Gortat is definitely still worth targeting though, as the free-agency class of bigs isn't wildly attractive. He is 30 years old, but showing little signs of decline with averages of 12.9 points, 9.3 rebounds and 1.5 blocks per game on 53.6 percent shooting. That is all playing with a point guard who is similar to Rajon Rondo in John Wall.
Gortat is a durable hard worker, with a bigger defensive presence than the smaller Kris Humphries or Jared Sullinger can provide. He is a true center with a fair number of quality years left.
He won't be an instant fix for the future like the Celtics would ideally like, but if that player isn't available, Gortat would make an excellent addition in helping this team get back to the postseason.
Chandler Parsons, Team Option/Restricted Free Agent
While keeping in mind that the Boston Celtics have about $19.3 million guaranteed to their small forward position (Jeff Green and Gerald Wallace) next season, stealing Chandler Parsons needs a spot on Danny Ainge's big board.
Parsons is in a bit of a pickle contract-wise, and things could go a lot of different routes. He is outrageously cheap right now, starting for a contending Houston Rockets team while making under $1 million. The Rockets have a team option for him, which if exercised this summer would retain his services for about $964,000 while also making him an unrestricted free agent the following offseason.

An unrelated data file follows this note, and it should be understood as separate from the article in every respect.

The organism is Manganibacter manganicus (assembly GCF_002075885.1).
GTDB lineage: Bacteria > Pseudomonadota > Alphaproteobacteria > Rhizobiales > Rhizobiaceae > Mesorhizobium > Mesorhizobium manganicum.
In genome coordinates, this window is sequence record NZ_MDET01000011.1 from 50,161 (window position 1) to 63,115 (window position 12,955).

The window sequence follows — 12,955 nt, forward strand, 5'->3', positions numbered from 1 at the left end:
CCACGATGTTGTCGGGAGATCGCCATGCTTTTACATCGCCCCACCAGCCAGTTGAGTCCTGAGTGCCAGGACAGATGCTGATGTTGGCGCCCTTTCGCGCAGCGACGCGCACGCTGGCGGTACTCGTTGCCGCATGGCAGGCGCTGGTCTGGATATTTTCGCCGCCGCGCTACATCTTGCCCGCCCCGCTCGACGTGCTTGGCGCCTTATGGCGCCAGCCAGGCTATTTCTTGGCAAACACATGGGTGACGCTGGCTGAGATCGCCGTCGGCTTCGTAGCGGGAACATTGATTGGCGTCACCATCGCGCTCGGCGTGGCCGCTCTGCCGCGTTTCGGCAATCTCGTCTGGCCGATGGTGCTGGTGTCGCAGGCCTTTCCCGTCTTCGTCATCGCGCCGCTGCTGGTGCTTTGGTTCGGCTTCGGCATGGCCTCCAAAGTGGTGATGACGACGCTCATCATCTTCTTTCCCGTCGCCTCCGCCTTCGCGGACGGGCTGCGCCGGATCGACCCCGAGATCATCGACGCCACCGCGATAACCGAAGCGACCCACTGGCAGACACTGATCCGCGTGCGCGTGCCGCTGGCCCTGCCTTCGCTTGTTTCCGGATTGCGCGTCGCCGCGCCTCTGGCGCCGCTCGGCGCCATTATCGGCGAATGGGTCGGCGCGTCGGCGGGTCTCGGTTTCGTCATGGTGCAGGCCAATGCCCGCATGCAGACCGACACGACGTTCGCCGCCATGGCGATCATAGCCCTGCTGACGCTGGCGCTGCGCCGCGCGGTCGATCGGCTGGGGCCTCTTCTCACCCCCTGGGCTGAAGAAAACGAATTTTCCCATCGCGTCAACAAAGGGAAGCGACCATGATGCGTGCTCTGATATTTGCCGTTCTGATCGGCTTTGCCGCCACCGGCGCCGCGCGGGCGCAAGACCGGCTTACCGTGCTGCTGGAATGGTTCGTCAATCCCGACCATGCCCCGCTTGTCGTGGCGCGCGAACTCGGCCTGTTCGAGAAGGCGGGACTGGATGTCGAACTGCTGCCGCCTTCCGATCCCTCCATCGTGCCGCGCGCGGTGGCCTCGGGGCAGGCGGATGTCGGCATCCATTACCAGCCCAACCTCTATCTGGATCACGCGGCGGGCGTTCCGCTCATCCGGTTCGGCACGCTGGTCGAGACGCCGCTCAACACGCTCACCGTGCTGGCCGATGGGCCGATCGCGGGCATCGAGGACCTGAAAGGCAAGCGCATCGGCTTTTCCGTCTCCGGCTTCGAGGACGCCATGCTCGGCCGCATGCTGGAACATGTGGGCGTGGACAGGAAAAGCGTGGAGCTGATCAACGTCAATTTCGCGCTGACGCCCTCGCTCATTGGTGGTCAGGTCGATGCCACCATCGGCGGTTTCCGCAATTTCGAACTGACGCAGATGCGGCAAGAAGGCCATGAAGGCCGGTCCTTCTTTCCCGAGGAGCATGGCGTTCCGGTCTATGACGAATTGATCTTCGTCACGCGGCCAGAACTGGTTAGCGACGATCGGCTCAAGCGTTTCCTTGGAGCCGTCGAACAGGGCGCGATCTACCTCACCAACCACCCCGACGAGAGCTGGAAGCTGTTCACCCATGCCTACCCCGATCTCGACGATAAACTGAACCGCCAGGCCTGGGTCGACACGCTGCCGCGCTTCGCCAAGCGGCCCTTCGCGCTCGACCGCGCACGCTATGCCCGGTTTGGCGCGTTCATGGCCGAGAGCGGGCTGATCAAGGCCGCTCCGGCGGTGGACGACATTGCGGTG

However, the Rockets could decline that option, which immediately makes Parsons a restricted free agent. That would open up his market to teams like Boston, who could try to woo him away. Houston would obviously have the chance to match, but with the ballooning Jeremy Lin and Omer Asik salaries and the team at the salary cap with just seven guaranteed contracts, that may be difficult for them.
A lot would have to happen for this possibility to come to fruition. First off, the Celtics would have to clear some space both on the books and in the depth chart. Moving Wallace (nearly impossible) or Green (easier) would free up small forward minutes and the necessary capital to make a big offer Parsons' way.
The Rockets would also have to fear losing him to unrestricted free agency next year, or upsetting him by not paying him big this summer, to decline the team option.
All of these dominoes falling is unlikely, but a definite thing to keep on the big board just in case.
Gordon Hayward, Restricted Free Agent
Possibly the most talked about free-agency target for the Boston Celtics this summer will be Utah Jazz wing Gordon Hayward.
His rookie contract will expire this summer, with a qualifying offer of $4.67 million proving to be below his market value. Still, prying him from Utah will be tough, as the Jazz have a sea of cap space available to spend however they see fit.
Hayward's relationship with the Celtics' first-year head coach Brad Stevens may be enough to get the player interested, but the financials don't care about collegiate glory days. The Celtics have a lot of money tied into two small forwards on their own roster in Jeff Green and Gerald Wallace, and the Jazz have stacks and stacks of reasons Hayward should stay out West.